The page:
Just 75 days before the first Democratic primary vote, Sen. Kamala Harris (D-Calif.) boasted Wednesday, Nov. 20, that she had never worked in the private sector.

“For my entire career, I’ve only had one client: The People,” Harris wrote on her Twitter account.

The tweet was in response to an NBC reporter who tweeted that presidential hopeful Pete Buttigieg would publish more tax returns from his time working at McKinsey & Co., a major consulting firm.

“Pete Buttigieg encourages his opponents to disclose income from their time working in the private sector as well,” tweeted journalist Thompson, prompting Harris to respond that she received $0 from the private sector.

According to CBS News, Buttigieg released—hours before Wednesday’s fifth Democratic debate—tax returns for his first two years at McKinsey (2007 and 2008).

Harris, a lawyer, said she sought a career in law enforcement because she wanted to be “at the decision-making table.”

She served as deputy district attorney in Alameda County, California, from 1990 to 1998. During this time she was appointed to several state boards until 2000 when San Francisco City Attorney-elect Louise Renne recruited Harris to join her office.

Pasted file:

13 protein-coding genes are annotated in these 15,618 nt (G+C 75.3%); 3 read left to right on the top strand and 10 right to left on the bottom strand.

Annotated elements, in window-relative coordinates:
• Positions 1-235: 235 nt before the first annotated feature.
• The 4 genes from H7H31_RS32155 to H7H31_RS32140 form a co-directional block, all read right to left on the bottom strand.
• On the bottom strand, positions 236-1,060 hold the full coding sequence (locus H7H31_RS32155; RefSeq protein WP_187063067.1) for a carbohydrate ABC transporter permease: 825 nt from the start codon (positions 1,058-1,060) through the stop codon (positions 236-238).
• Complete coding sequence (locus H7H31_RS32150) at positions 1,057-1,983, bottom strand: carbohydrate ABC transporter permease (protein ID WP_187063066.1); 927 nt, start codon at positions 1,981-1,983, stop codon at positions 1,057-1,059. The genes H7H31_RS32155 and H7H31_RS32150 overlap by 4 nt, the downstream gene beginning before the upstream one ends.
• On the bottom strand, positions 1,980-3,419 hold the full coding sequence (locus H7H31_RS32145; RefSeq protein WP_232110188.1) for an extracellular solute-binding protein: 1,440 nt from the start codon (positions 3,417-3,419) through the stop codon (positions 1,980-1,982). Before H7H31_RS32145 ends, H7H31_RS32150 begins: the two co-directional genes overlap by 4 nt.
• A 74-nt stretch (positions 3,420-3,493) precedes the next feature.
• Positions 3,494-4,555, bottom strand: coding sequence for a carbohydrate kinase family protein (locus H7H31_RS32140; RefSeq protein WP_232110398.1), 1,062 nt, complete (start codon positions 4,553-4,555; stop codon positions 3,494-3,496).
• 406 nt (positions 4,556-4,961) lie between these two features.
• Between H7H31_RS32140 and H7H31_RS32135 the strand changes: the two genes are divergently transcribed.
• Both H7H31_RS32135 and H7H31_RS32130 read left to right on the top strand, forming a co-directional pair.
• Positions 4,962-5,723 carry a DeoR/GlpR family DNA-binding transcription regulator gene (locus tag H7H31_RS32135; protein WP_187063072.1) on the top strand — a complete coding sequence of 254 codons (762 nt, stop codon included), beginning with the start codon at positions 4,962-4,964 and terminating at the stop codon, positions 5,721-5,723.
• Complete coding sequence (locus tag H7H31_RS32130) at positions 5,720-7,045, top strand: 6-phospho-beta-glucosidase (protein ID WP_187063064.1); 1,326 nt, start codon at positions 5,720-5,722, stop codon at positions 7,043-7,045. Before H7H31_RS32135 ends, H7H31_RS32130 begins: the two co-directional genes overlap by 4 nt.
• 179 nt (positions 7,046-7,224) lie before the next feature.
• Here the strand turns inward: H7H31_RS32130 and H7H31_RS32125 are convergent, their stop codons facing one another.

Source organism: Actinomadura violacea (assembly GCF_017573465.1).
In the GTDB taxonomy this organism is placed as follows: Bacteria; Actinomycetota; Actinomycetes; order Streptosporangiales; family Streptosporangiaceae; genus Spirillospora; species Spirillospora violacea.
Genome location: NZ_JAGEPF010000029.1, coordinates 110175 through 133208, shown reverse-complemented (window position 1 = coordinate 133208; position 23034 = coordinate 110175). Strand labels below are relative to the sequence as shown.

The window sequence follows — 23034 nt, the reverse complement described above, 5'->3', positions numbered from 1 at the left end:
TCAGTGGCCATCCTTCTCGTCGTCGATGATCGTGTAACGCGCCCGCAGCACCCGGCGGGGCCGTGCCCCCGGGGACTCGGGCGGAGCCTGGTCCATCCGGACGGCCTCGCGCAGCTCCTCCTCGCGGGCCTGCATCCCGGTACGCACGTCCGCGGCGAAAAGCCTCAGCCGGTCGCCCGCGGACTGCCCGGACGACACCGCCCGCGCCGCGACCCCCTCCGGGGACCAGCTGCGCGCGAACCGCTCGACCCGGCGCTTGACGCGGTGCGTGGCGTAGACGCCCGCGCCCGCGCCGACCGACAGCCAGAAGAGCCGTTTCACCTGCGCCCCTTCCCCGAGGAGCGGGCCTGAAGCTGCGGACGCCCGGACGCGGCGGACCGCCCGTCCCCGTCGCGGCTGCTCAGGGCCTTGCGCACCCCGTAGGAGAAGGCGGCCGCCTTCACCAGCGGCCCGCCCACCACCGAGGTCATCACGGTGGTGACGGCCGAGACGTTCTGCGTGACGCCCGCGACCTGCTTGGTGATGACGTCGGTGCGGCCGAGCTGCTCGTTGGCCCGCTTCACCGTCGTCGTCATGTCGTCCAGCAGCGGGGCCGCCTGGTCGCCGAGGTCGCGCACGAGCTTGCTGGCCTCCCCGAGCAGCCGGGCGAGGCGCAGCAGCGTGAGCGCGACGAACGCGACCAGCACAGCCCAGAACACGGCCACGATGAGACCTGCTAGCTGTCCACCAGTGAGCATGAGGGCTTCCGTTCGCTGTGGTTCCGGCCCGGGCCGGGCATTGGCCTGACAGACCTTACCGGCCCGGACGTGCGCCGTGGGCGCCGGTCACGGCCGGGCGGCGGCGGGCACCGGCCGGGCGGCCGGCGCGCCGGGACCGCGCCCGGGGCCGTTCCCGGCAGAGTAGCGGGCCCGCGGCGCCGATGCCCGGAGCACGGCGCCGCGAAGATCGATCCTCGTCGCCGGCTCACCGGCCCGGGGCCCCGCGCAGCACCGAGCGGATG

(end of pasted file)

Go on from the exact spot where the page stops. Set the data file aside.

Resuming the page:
She was also appointed to well-paid positions on two California state commissions—the Unemployment Insurance Appeals Board and the California Medical Assistance Commission.

Willie Brown, former mayor of San Francisco, who was openly in an extramarital relationship with Harris, admitted that he boosted Harris’s career in the 1990s.

Harris has defended her decision to take the position offered by her married lover despite her lack of experience.

The truth is that Harris boasts of not having worked for private companies, but on the other hand, the means by which she ascended in the public sector does not represent an acceptable standard of morality for a public official.

Harris, the daughter of immigrants from Jamaica and India, defends left-aligned proposals like most of her Democratic rivals. Among the projects Harris advocates most for are single-payer health care, national cannabis legalization, and protection for illegal aliens.